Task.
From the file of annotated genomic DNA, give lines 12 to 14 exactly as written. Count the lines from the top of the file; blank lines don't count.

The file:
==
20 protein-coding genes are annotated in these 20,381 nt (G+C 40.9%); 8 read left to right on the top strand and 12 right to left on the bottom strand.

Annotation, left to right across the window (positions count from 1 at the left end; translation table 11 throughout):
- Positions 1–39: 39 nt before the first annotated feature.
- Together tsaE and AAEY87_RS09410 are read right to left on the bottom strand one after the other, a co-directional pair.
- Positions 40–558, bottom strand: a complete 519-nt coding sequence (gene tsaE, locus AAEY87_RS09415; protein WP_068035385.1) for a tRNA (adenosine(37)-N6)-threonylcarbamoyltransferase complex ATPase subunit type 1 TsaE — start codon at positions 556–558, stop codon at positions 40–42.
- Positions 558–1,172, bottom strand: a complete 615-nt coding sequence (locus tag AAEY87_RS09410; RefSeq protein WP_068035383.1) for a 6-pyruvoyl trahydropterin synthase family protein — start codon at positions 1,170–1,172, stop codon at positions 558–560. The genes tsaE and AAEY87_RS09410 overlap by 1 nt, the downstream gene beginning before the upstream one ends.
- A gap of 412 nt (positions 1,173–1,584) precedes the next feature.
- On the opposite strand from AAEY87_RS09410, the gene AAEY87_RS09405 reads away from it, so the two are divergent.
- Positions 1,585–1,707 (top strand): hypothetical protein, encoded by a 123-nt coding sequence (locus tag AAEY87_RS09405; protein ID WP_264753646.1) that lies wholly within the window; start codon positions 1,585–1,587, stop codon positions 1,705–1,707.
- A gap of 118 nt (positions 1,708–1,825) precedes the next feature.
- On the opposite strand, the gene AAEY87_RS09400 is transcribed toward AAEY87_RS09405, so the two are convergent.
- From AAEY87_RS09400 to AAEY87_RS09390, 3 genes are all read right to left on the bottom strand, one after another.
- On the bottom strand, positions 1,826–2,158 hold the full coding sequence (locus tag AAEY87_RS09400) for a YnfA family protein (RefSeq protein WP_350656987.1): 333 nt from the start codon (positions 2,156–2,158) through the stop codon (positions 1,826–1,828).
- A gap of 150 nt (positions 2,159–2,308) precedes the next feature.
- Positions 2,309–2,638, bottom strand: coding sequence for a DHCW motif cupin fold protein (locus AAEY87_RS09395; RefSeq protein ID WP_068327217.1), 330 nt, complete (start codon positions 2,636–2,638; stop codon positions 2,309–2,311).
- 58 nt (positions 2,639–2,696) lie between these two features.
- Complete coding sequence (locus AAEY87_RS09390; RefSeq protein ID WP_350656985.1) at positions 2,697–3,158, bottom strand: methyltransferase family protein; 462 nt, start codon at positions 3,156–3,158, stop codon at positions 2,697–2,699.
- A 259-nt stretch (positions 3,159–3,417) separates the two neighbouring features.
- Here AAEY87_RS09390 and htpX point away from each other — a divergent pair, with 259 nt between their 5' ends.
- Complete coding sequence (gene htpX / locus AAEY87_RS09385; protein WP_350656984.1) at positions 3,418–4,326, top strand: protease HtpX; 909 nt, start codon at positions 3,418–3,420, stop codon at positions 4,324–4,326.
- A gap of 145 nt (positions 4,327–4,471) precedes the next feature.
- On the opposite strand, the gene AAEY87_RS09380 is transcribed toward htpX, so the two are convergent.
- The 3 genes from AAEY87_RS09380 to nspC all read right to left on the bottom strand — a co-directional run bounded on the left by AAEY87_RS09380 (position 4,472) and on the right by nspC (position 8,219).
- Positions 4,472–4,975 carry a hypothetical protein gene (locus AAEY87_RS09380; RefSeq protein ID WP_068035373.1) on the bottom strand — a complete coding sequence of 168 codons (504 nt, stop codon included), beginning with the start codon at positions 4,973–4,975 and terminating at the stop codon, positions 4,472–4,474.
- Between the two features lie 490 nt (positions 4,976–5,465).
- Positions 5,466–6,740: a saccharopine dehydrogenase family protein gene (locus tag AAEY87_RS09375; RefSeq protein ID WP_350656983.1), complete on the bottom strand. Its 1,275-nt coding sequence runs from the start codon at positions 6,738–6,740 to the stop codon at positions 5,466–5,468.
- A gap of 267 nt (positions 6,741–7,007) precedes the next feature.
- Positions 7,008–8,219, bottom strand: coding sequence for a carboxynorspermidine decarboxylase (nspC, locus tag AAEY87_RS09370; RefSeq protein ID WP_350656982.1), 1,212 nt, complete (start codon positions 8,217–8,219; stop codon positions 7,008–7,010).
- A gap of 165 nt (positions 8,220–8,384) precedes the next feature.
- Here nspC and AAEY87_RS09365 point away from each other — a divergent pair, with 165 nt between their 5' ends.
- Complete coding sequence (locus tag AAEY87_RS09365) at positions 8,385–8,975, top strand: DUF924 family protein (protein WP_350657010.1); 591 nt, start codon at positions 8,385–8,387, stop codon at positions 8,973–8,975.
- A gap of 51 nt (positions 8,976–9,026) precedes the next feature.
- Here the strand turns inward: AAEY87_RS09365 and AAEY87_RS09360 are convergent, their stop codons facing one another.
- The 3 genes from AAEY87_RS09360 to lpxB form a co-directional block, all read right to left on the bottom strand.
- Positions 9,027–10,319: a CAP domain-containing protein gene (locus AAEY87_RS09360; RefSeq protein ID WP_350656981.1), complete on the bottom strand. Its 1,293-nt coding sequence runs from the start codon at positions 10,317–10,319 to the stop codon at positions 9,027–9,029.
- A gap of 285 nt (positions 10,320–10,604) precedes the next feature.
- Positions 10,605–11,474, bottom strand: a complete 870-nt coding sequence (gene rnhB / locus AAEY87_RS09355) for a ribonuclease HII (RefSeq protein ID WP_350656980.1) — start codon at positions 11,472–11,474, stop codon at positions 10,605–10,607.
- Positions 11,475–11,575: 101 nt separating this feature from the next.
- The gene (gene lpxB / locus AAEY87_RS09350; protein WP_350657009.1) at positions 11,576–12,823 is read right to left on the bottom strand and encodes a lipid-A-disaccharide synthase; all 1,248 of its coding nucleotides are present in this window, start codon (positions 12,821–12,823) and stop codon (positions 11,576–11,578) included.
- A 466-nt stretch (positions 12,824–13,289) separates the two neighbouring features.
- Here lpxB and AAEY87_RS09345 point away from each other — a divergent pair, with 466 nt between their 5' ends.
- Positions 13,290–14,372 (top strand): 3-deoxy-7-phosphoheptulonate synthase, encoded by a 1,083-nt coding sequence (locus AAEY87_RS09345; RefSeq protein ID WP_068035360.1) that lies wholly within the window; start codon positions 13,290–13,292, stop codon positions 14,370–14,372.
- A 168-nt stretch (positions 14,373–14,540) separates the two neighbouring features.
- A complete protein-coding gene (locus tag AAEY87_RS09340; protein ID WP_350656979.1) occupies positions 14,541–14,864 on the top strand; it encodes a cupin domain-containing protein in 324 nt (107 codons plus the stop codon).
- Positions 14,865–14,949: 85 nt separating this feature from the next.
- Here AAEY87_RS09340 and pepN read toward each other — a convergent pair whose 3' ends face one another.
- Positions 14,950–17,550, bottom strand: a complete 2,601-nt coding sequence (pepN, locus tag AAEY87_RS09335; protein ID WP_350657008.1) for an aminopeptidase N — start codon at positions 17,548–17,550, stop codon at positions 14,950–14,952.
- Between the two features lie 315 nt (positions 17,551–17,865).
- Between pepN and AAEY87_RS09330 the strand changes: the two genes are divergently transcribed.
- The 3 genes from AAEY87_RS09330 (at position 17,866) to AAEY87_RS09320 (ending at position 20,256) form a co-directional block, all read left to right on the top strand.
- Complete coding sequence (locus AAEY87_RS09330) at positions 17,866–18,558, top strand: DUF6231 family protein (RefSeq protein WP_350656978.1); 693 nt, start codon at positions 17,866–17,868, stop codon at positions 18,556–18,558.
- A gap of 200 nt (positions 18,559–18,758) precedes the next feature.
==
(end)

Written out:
- From AAEY87_RS09400 to AAEY87_RS09390, 3 genes are all read right to left on the bottom strand, one after another.
- On the bottom strand, positions 1,826–2,158 hold the full coding sequence (locus tag AAEY87_RS09400) for a YnfA family protein (RefSeq protein WP_350656987.1): 333 nt from the start codon (positions 2,156–2,158) through the stop codon (positions 1,826–1,828).
- A gap of 150 nt (positions 2,159–2,308) precedes the next feature.